It recorded communication between local colonial authorities and the permanent under secretary of colonies in the UK, and cited specific examples of civil servants being caught associating with male prostitutes.

Another document dated March 24, 1938, which was declassified in 2014, cited an example of a senior prisons officer in the Straits Settlements who resigned after being caught in January 1938 attempting to sodomise two male prostitutes.

The document was a communication from Sir Thomas Shenton, who was governor and high commissioner of the Straits Settlements, to the secretary of state for the colonies.

Section 377A was tabled as part of an amendment bill in April 1938.

Both these documents corroborate the 1937 annual crime report of the Straits Settlements, which confirmed “widespread” instances of male prostitution at that time. The annual crime report was a document considered by the Court of Appeal in 2014 when Mr Lim Meng Suang’s case was still before the courts. 

The lawyers said: “It would be extraordinary to conclude in the face of the above evidence, in conjunction with the fresh documents, that the legislative purpose of 377A was anything other than (for the purposes of combatting male prostitution).”

The legal significance of this conclusion, they said, is that if the purpose of Section 377A was to criminalise male prostitution only, then applying it to criminalise all homosexuals had gone overboard.

“Should the analysis be any different just because the rights of a minority of the population (gay and bisexual men) are being trampled upon to further a narrow legislative purpose, which is to target male prostitution?” the lawyers asked.

Another part of their submissions argued that Section 377A is inconsistent with Article 12 of the Singapore Constitution, which states that all persons are equal before the law and are entitled to the equal protection of the law, and therefore unconstitutional.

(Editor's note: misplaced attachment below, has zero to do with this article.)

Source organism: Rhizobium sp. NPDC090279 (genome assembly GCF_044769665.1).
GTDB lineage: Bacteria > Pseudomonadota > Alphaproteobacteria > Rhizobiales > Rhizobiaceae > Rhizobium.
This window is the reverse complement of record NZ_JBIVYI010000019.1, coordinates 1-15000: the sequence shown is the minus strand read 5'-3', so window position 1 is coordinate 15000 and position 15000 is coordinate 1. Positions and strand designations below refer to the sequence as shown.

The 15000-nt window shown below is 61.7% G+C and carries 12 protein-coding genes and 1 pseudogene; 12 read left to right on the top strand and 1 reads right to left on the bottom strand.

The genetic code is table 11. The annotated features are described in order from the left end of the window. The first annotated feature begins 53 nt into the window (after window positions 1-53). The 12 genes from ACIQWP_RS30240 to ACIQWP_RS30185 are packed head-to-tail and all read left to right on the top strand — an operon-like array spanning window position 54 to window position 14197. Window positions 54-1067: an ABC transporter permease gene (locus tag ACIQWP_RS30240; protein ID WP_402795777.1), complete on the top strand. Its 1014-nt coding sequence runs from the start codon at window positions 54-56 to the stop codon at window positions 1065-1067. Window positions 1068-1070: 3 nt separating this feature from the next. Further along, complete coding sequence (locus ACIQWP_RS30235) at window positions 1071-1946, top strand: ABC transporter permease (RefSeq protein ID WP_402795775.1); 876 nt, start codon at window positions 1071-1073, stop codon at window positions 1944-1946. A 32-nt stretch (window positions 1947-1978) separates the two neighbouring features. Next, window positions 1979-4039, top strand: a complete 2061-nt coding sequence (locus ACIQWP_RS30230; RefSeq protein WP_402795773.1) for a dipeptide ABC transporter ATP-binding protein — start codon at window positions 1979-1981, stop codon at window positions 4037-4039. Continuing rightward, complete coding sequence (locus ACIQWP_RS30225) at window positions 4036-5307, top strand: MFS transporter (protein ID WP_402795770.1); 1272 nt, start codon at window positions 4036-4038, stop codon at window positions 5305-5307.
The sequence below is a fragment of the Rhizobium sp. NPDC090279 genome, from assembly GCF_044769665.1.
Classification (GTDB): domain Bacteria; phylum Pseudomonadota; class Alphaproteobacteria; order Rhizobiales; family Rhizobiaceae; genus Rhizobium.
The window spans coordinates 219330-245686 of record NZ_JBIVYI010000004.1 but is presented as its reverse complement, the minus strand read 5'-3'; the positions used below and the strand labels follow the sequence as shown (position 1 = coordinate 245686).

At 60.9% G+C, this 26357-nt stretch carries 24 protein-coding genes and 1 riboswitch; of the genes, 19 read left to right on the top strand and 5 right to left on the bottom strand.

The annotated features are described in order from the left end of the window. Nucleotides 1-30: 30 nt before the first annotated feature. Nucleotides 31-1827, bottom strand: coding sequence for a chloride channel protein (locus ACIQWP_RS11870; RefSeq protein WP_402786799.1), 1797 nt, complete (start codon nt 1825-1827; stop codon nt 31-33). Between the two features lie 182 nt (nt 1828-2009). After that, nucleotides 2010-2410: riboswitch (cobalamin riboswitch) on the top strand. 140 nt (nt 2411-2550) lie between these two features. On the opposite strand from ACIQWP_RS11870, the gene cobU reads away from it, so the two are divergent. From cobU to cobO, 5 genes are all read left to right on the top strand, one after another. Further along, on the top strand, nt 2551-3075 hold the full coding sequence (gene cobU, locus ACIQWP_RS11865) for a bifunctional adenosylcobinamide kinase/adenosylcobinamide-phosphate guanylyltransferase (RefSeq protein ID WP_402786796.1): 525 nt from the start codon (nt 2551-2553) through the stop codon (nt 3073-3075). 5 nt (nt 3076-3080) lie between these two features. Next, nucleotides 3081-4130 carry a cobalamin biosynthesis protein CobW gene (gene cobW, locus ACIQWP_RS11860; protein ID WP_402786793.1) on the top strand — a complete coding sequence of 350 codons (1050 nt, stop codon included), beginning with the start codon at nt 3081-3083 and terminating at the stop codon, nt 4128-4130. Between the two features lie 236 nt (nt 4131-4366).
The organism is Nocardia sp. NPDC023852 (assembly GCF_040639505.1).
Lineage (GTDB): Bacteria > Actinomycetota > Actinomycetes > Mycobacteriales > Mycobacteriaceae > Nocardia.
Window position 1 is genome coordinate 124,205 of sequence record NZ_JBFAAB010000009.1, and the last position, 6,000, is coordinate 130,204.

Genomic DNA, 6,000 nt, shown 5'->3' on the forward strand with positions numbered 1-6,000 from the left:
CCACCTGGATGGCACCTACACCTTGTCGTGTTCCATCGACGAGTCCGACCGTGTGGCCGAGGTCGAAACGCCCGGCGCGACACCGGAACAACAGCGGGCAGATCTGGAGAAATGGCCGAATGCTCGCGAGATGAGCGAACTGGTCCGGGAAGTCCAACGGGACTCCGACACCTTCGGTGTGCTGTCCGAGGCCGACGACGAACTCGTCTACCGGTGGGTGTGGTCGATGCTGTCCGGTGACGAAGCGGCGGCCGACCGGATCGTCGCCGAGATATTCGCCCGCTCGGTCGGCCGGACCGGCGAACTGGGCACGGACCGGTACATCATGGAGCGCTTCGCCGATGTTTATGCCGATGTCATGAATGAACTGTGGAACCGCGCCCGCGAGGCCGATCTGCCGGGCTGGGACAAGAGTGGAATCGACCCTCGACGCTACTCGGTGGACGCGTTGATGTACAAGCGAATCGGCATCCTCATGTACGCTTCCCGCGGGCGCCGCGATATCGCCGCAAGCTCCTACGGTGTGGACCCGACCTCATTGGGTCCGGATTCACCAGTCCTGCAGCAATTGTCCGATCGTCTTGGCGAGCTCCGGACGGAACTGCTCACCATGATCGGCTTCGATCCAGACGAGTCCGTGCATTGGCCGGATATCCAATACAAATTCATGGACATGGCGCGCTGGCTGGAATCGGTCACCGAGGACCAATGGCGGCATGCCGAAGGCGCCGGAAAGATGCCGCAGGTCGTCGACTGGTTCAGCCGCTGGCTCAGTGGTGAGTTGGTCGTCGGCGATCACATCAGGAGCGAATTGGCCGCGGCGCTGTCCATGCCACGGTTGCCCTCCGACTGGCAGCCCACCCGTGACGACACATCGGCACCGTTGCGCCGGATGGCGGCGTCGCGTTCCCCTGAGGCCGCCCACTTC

The lawyers questioned: “What would be the purpose of Article 12 if it only protected discrimination against the majority and not discrimination against the minority?”


Mr Choong’s affidavit stated that the legal application was made because he believes that the right to equal protection under the Constitution cannot just protect the personal intimacies and choices of some Singaporeans but not those of others.

“What is at stake here goes to the very right of individuals like me, to define our humanity and to live this one life we each have in a way that is authentic and true to who we are,” he said. “Just as heterosexual couples have an interest in consensual intimacy, so, too, do adult gay couples.”

Asserting that the original legislative purpose of Section 377A is “obscure and extremely cryptic”, he said: “The only ex post facto justification of Section 377A appears to be to send a message through the criminal law that the private intimate conduct of people like me is frowned upon by certain segments of our citizens.

“There appears to be no other reason behind Section 377A.”

He added: “Section 377A sends the message that gay men like me and many others are second-class citizens and lawbreakers, and this in turn adds to discrimination and misunderstanding throughout our society.”

He also said that to say that there is nothing to fear because Section 377A will not be actively enforced is “not only inaccurate (gay men risk investigation), it adds insult to injury”.

“It reinforces the fact that Section 377A serves no purpose but to discriminate against gay men,” he said.

Related topics

Section 377A court law sex gay LGBT constitution discrimination